Law Minister K Shanmugam continues to spread the good government word on Singapore’s so-called fake news law, this time roping in a popular influencer to discuss how it absolutely certainly does not curtail freedom of speech or democracy.
The minister sat down with Nas Daily’s Nuseir Yassin to record a podcast episode aired yesterday in which he says that the best method of “fixing fake news” is to label posts containing misinformation rather than going after the source, despite dozens of government orders that have done just that.
“Our answer is … it’s not going to be possible to shut fake news off because it’s so widespread. But what you can do is to attach a health label to it, so that when somebody else reads it, the fake news comes with a health warning, saying this is not true and for the truth go to such and such website,” the minister says in the 35-minute episode.
He went on to liken Singapore’s approach to Twitter’s policy of flagging false COVID-19 information.
“The way to protect democracy and to deal with fake news is to give more news, more [information] and not to censor as far as possible,” he added.
It’s mostly been government critics targeted by nearly 30 orders to remove published statements and run dictated “corrections” since the law came into effect late last year. They have included Facebook page National Times Singapore and New Naratif founder Thum Ping Tjin, who were ordered to correct posts suggesting the law effectively barred all government criticism. In July, The Online Citizen Asia was forced to change a post insinuating that the government planned to increase the population to 10 million.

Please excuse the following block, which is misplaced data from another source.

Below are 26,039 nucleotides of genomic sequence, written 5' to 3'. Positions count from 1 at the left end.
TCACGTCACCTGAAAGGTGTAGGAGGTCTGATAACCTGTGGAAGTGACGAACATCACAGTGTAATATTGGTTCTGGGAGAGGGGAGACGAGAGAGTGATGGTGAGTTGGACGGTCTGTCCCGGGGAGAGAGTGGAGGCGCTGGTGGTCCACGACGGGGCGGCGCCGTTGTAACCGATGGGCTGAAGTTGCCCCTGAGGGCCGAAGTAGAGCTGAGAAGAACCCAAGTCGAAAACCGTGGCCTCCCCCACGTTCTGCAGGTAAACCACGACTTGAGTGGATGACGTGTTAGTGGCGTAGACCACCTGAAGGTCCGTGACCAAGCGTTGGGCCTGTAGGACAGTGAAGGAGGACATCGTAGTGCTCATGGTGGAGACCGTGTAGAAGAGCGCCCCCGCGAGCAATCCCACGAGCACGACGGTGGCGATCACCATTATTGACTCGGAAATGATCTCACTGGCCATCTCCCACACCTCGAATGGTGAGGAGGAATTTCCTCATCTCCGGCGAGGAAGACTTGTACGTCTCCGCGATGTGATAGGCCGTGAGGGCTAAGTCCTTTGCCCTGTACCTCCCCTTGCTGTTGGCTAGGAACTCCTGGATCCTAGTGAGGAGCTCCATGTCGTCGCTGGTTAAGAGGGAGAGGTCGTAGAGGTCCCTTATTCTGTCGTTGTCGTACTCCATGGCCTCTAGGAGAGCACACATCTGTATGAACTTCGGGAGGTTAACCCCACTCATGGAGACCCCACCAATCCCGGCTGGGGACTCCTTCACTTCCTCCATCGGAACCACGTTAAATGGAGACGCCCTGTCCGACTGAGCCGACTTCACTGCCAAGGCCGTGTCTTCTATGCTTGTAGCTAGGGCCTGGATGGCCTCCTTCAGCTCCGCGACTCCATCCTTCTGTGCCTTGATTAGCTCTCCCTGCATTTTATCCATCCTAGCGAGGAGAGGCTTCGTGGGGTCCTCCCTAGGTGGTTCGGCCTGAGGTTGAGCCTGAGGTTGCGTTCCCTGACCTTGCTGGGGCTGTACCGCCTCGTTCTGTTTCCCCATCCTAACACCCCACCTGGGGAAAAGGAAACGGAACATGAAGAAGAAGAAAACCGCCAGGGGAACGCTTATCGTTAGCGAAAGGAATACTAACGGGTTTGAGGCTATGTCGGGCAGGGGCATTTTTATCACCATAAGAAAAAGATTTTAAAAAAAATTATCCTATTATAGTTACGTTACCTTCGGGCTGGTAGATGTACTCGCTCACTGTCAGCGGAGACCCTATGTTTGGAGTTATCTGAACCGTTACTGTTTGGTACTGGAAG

Shanmugan found a gleeful groupie in Nuseir, who dubbed the minister the “architect of fake news solutions” and declared his personal support for the law.
“All you’re being asked to do is to be responsible and present the other side of the story. What’s wrong with that? How is your freedom affected?” the vlogger said. “I’m saying that people always try to juxtapose a strong argument about censorship and freedom but there’s nothing to do with your freedom.”
It was one of the many public appearances by the law minister and de facto poster boy of the Protection from Online Falsehoods and Manipulation Act, or POFMA, to preach the law’s virtues since it was passed in May 2019.
During the casual chat, Shanmugam said the law only applies to matters that may affect the “public interest.” Depending on the severity of the offense, publishers are forced to delete content and publish “clarifications” that must be readable by all.
“If I assess that public interest has been seriously damaged, I may require you to do something that requires the clarification to go to everyone,” he said.
I know Fake News is a big problem.
So you should hear this episode on Nas Talks on Spotify.
I talked with Singapore’s…
As in the cases cited above, the law’s been used to force pages to bear scarlet letters by advertising their role in “communicating falsehoods” and abstain from commercial activity.
Those who refuse to cooperate with the authority’s instructions will be considered an offense and he will get charged in court, says Shanmugam. Brands, companies and individuals who breach POFMA could face a fine of up to a million dollars and 10 years in prison.
Yassin’s podcast launched in July with guests such as Filipino-American vlogger Wil Dasovich and Israeli historian Yuval Noah Harari. He is known for posting travel videos to a channel followed by close to two million on YouTube.
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